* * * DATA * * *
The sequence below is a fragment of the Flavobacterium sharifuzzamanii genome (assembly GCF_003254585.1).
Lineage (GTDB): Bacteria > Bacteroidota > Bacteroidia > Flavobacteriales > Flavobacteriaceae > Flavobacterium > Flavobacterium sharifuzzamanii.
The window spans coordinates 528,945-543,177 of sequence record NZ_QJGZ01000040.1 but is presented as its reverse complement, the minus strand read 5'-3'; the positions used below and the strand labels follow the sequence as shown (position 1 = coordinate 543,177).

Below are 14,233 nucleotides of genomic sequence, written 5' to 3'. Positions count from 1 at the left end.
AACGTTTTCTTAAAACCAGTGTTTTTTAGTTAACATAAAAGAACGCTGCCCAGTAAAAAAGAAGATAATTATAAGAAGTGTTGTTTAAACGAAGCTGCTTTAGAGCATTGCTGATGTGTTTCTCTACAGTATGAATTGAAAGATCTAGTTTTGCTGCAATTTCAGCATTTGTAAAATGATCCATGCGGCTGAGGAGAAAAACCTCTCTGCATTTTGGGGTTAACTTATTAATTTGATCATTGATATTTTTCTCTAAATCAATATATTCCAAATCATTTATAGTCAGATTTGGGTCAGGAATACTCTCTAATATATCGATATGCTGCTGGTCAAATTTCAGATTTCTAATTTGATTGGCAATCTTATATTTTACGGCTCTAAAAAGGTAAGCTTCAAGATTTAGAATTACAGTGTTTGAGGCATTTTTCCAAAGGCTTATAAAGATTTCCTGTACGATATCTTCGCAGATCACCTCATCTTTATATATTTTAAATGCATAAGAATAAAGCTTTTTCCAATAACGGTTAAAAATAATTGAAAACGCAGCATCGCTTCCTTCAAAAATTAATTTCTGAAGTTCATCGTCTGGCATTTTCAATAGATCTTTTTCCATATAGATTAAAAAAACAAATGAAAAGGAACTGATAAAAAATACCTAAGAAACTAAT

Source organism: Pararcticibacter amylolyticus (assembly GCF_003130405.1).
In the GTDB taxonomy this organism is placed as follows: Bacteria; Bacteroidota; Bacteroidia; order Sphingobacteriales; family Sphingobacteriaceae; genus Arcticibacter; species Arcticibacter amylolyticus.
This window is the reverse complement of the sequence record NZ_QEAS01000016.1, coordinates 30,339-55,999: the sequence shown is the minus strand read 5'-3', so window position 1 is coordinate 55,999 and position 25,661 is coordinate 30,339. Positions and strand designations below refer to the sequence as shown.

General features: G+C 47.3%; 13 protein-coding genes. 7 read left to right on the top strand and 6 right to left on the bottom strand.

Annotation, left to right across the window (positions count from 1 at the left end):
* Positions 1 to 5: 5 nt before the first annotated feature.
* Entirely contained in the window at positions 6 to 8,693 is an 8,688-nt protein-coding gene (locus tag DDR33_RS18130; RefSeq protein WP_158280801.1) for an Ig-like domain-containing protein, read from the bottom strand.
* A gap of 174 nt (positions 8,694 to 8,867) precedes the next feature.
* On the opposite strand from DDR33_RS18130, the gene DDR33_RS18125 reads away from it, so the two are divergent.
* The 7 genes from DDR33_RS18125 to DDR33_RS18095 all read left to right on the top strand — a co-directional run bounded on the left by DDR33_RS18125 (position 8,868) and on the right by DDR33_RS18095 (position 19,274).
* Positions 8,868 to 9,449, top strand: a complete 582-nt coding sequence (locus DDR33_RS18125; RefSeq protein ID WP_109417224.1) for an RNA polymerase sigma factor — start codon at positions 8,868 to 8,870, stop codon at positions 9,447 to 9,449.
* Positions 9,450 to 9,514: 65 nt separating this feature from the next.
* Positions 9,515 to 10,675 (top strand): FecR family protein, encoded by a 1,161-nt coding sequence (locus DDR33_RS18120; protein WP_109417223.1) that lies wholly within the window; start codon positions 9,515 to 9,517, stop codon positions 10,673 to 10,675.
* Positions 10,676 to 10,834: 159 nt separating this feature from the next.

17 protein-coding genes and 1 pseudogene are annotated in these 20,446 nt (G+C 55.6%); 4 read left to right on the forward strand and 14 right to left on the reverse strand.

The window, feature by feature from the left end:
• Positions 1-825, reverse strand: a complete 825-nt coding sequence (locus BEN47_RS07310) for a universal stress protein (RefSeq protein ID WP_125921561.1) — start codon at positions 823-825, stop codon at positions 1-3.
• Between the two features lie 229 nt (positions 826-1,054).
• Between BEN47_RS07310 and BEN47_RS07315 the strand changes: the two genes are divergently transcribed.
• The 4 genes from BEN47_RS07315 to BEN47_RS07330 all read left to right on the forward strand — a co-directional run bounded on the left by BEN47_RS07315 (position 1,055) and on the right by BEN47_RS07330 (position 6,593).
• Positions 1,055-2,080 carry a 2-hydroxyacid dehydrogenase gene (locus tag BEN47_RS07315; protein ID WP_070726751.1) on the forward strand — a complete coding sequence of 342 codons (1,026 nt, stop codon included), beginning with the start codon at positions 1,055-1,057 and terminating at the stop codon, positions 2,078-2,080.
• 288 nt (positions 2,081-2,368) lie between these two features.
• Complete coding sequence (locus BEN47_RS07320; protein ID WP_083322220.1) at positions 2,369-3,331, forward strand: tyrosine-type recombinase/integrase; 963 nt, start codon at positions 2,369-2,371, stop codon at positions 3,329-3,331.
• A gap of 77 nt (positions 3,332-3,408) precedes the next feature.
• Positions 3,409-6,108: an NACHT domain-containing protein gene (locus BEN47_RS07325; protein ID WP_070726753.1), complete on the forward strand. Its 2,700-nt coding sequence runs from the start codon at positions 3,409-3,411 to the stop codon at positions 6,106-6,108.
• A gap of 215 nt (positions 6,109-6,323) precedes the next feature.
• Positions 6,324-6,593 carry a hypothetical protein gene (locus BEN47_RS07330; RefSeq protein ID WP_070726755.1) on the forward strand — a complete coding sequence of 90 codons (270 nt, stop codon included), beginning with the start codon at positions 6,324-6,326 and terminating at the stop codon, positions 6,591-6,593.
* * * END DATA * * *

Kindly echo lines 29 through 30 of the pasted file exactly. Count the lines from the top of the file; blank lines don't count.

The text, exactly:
• A gap of 77 nt (positions 3,332-3,408) precedes the next feature.
• Positions 3,409-6,108: an NACHT domain-containing protein gene (locus BEN47_RS07325; protein ID WP_070726753.1), complete on the forward strand. Its 2,700-nt coding sequence runs from the start codon at positions 3,409-3,411 to the stop codon at positions 6,106-6,108.